Cricklade WW1 letters of Local boy, Sidney Hamblin Hewer (in 1911, a grocer’s assistant) was brought up by his Grandmother, Hannah Hewer in Church Street, Cricklade. During WW1, he served with the British Red Cross mainly in France. He was very worried about leaving his 80-year-old Grandmother on her own, but was reassured by promises of friends that she would be well looked after in his absence.
Family History: Sidney, born in 1888, one of at least 8 children, to Charles Hamblin (a Hackney Carriage Proprietor) and (Harriet) Jane Hewer, living with Charles’ Parents, Frederick and Hannah, at the Kings Head Inn, High Street, Cricklade (now closed, but it was on the corner of Church Lane), where Frederick was a “Licensed Victualler” (i.e. the Landlord). Sidney was baptised at St. Sampson’s, Cricklade (almost next door), By 1901, Sidney’s Grandfather had died and his Parents and siblings had moved away to Manchester Road Swindon, leaving Sidney living on his own with Hannah in Church Lane.
During the war, in which he served as an orderly in the British Red Cross Society & Order of St John (29.9.14 – 15.1.17), he was awarded the Victory, British War and Mons Star Medals.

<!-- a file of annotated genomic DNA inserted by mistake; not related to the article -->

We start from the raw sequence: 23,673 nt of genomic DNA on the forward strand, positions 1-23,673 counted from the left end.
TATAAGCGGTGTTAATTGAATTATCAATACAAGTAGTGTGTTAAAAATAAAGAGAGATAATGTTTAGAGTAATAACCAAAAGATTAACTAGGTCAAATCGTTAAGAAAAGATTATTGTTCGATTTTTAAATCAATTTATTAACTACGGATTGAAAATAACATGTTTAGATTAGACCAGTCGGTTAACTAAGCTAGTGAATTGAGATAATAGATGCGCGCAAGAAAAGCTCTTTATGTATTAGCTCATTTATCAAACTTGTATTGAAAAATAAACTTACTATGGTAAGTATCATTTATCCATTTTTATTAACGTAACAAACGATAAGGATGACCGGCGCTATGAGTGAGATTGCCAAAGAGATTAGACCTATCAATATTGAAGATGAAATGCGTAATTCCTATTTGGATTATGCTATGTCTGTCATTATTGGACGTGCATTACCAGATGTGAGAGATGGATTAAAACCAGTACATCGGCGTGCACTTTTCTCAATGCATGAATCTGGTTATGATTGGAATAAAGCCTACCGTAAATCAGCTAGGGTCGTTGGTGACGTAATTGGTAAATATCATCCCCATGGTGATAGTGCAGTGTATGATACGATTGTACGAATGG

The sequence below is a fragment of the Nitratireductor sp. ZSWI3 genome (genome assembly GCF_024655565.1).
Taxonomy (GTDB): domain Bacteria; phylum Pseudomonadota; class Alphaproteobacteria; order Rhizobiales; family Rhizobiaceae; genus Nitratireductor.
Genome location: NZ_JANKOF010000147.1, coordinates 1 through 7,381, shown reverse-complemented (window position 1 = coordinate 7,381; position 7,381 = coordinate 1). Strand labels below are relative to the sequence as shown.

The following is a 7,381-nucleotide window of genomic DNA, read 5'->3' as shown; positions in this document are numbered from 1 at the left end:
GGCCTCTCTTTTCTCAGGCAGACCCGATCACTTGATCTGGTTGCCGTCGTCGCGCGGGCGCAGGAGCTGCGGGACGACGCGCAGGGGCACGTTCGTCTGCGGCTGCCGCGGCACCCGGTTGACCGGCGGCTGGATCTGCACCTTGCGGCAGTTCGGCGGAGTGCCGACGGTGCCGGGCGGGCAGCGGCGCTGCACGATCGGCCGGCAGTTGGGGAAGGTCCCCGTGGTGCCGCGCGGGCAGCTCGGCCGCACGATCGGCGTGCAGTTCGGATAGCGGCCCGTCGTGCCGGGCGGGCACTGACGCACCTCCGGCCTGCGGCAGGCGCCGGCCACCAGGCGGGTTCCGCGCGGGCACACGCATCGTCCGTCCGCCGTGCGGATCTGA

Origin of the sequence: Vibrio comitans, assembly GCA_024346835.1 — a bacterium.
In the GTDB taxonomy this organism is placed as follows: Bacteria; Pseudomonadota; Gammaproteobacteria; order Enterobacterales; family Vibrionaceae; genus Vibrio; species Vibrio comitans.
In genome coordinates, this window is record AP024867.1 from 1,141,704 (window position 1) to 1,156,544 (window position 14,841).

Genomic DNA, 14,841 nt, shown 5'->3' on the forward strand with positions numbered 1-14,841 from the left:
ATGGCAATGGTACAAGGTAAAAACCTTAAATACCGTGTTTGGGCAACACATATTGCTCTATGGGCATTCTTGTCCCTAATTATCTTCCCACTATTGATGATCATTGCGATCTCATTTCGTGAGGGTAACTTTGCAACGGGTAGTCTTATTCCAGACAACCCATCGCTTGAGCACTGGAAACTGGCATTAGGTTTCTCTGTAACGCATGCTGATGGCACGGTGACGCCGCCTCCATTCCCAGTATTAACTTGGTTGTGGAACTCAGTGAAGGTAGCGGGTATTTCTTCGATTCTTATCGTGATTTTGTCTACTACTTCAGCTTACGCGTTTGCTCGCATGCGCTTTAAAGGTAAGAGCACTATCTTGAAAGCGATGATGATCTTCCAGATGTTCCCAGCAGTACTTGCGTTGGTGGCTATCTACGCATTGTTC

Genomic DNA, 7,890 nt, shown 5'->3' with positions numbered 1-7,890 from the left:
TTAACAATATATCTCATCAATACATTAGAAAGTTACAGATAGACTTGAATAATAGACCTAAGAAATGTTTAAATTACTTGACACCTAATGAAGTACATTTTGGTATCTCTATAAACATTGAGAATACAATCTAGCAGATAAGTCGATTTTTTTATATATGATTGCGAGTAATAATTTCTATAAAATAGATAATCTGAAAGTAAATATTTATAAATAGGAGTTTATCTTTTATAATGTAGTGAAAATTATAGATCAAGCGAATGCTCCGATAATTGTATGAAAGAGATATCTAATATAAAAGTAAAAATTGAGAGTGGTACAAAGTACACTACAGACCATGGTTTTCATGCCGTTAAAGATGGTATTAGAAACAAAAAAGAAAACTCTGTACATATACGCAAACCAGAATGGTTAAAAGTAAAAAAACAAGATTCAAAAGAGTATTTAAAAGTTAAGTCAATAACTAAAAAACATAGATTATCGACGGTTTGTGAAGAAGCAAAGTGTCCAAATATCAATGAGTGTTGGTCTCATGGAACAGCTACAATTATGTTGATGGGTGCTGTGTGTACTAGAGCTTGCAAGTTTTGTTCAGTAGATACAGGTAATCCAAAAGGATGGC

After the war, Sidney safely returned to England, and on 19th July 1931 married Elizabeth Maney Ellam also in St. Sampson’s. Elizabeth, nee Everett, had previously married Alfred O. Ellam in 1916, but been widowed in 1927. His Grandmother Hannah, lived on after the war, dying in 1927, aged 94.
He died in Swindon, in 1971, aged 85. We have found no trace of any children born to the couple.]
A collection of their correspondence (60-plus letters/envelopes, plus one photograph) throughout the war have been withdrawn from sale by the Eype History Society. The auction of these items were to be held on January 5th 2015 at the Bridport Auction House. The good news is that they have been purchased privately and will be given to the Cricklade Museum/Cricklade Historical Society, to join their collection of materials on this local man. the Eype History Society decided to withdraw them because they will now be in the public domain, so that everyone who is interested will be able to see them, instead of selling to the highest bidder, who would possibly keep them in a private collection of wartime ephemera, and possibly wouldn’t have any connection with Sidney.
A great result from one historical society to another.
Informant details: Janet Allen, Eype History Society.